All Rise! Tips on Cross-examining

If his defence practice has taught him anything, Matthew Holmes says it is how to lose a case. He now offers some tips to gardaí when they are required to cross-examine defendants

One of the best ways to lose a case is to call the client in evidence and open them up to cross examination. In the District Court you may often be called upon to do your own cross examination of a defendant. Here are a couple of the rules of cross examination to help you be more effective.

1. Never ask a question you don’t know the answer to
This is the golden rule of cross examination. If you don’t know the answer to the question you are asking, don’t ask it. Movies have witnesses breaking down on the spot and giving damning answers that break their case wide open. In real life they tend to say something that gives them loads of wiggle room. The only exception to this rule is when any answer the witness gives will help your case. Those questions are few and far between, but they are great whenever they do happen.

2. Only ask leading questions
There are two types of questions, leading questions and non-leading questions. A leading question is one that has the answer in it. For example, “You got to the scene because Darren drove you there, didn’t you?” is a leading question. A non-leading way of asking it is “How did you get to the scene.” Leading questions are great because you are allowed to put words in the witness’s mouth and direct the evidence. Ideally, all leading questions would be met with a ‘yes’ or ‘no’ answer. When it is your own witness you cannot ask leading questions, which makes questioning much less predictable and much more difficult. You can see how with the second version of the question there is a lot of scope for a witness to give an answer you don’t want.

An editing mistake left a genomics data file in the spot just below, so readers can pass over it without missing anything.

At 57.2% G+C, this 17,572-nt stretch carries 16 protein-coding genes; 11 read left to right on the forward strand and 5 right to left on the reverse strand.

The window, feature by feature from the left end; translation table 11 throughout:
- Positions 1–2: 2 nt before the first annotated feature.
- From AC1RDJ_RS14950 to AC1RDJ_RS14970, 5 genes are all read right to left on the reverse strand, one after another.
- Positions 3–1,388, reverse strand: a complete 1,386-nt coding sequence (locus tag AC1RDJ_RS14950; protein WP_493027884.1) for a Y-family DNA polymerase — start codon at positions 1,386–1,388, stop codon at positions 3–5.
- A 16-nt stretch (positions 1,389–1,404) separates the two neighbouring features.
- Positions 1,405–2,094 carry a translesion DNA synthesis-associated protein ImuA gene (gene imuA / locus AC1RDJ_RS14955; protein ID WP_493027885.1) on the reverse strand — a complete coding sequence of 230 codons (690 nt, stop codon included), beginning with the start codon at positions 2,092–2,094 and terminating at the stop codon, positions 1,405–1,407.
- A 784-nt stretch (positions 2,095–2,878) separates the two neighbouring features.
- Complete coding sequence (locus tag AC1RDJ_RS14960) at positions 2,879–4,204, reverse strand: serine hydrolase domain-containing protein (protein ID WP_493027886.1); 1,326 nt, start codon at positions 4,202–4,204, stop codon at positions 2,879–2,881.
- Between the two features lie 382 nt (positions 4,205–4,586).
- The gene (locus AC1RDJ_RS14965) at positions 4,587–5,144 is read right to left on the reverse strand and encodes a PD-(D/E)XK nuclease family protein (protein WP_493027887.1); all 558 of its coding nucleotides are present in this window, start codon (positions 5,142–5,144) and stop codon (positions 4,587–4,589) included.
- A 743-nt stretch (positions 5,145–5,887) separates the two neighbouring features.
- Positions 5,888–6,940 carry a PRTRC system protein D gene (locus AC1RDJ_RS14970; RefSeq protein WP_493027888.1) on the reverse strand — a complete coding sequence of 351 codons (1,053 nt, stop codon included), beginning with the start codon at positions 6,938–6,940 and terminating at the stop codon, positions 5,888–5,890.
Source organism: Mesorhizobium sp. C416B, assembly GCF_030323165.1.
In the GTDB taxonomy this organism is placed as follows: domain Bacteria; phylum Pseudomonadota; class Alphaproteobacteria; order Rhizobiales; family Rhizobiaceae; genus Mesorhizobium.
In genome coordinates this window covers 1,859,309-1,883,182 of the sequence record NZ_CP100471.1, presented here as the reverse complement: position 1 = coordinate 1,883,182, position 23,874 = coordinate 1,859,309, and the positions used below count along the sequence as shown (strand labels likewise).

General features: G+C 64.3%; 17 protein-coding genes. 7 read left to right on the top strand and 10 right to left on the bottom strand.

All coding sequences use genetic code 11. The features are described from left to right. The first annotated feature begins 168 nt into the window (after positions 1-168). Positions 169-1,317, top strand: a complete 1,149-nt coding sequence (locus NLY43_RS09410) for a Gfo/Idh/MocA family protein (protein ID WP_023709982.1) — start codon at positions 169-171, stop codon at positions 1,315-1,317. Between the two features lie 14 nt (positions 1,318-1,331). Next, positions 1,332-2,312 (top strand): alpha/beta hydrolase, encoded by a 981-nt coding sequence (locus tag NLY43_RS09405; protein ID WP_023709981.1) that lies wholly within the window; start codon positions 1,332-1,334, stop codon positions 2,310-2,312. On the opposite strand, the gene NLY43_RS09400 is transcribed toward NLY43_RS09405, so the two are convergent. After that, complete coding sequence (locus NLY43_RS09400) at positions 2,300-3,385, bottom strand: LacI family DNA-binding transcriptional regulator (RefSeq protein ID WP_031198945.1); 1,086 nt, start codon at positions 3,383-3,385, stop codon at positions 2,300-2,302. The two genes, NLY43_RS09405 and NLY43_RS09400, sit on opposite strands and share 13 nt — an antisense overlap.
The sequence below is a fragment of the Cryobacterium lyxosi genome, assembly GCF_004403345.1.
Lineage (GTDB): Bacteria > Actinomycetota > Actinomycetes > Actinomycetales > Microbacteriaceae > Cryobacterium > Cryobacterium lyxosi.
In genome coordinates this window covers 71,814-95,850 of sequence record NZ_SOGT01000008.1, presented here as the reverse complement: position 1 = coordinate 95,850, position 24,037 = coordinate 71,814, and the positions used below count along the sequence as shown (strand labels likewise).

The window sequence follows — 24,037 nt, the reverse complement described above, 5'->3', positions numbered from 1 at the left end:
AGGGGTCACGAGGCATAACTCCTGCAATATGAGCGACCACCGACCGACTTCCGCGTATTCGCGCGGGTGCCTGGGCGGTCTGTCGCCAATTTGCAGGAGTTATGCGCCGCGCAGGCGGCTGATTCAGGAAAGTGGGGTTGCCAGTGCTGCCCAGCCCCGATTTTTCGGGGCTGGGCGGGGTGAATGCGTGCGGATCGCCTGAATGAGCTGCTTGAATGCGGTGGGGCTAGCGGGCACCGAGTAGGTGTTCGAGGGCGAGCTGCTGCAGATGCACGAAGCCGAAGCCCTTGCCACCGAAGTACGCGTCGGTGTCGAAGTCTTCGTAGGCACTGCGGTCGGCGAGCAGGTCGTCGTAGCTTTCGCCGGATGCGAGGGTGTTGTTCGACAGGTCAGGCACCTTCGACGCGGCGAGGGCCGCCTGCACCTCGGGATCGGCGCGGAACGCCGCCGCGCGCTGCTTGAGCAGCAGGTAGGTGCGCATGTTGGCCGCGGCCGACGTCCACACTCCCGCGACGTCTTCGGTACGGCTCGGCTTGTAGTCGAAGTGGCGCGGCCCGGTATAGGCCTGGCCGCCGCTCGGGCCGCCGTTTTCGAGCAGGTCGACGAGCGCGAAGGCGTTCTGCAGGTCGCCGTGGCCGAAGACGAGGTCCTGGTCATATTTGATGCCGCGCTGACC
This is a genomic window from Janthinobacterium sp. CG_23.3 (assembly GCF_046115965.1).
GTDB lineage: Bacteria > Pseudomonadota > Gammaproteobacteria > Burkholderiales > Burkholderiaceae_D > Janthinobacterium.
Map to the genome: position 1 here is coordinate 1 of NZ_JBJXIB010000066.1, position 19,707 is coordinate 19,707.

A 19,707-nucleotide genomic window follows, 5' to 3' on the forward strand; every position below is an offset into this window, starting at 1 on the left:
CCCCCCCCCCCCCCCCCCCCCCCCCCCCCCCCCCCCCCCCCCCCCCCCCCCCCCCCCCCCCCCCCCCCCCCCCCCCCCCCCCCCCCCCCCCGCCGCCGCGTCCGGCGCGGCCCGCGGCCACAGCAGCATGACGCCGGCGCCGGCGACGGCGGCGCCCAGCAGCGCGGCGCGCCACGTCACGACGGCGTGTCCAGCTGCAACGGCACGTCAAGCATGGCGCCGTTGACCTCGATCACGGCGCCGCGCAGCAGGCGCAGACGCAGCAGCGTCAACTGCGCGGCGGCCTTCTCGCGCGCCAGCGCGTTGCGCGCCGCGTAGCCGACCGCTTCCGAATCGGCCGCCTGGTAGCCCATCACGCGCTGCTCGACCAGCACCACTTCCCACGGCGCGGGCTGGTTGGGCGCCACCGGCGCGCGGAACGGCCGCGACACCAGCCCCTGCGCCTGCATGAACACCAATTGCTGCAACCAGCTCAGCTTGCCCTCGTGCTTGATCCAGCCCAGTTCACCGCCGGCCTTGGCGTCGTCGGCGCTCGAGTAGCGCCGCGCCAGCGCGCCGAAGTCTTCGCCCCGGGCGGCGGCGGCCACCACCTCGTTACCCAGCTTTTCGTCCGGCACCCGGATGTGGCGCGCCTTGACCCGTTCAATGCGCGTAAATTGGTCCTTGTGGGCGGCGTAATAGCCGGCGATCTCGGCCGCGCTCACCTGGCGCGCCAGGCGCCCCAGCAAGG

A defence lawyer should object to you asking your own witness leading questions, and you also have the right to object to them asking their own witness leading questions as well. Leading questions are reserved only for preliminary things and cross examination. Because leading questions tend to be answered in a ‘yes’ or ‘no’ way, you can make your cross examination really devastating.

3. Ask only short simple questions
This is one of the most important rules, and probably the one I struggle with most. The longer a question is, the more likely it is to confuse people. Keep questions short and simple. Use a couple of short questions to build up a point rather than one big one.

4. Putting a case to a witness
In Ireland you are obliged to put your case to a witness. This is the biggest difference between our system and the American system. If you look at American cross examination videos on YouTube they always tell you never, ever do this. Here, unfortunately, you have to. Putting a case involves allowing a witness to comment on it. If a witness comes out with something that wasn’t put to you when you were being cross examined, then you are allowed to object to this. That’s usually a pretty strong objection as it looks like the witness may have invented it on the spot. If you want to rely on something and it wasn’t put to a witness, the defence will make hay out of this.

5. Be very careful about a witness’s previous convictions
You have to be very careful if you want to cross examine a witness on their previous convictions. If you do this wrongly you may end up getting your case thrown out. You can rely on a witness’s previous convictions only if they have put their own character, or the character of someone else, into issue. So, if they say they have no convictions for something, and you know they do, then you are free to cross examine on it. Saying a garda is lying is not enough to put their convictions into evidence. Steer clear from this unless you are absolutely sure you can. Even if the hearing court allows you, this could be potentially end up in a judicial review if it is done incorrectly.

Most gardaí are well used to being cross examined. In my experience crossing examining gardaí is usually much harder than cross examining civilians. You might find that you might get a bit more leeway in some cases, but even if you might get away without following these rules, they are always worth following.

Matthew Holmes is a practising Barrister

For full and in-depth coverage, see the current printed edition of Garda Review.

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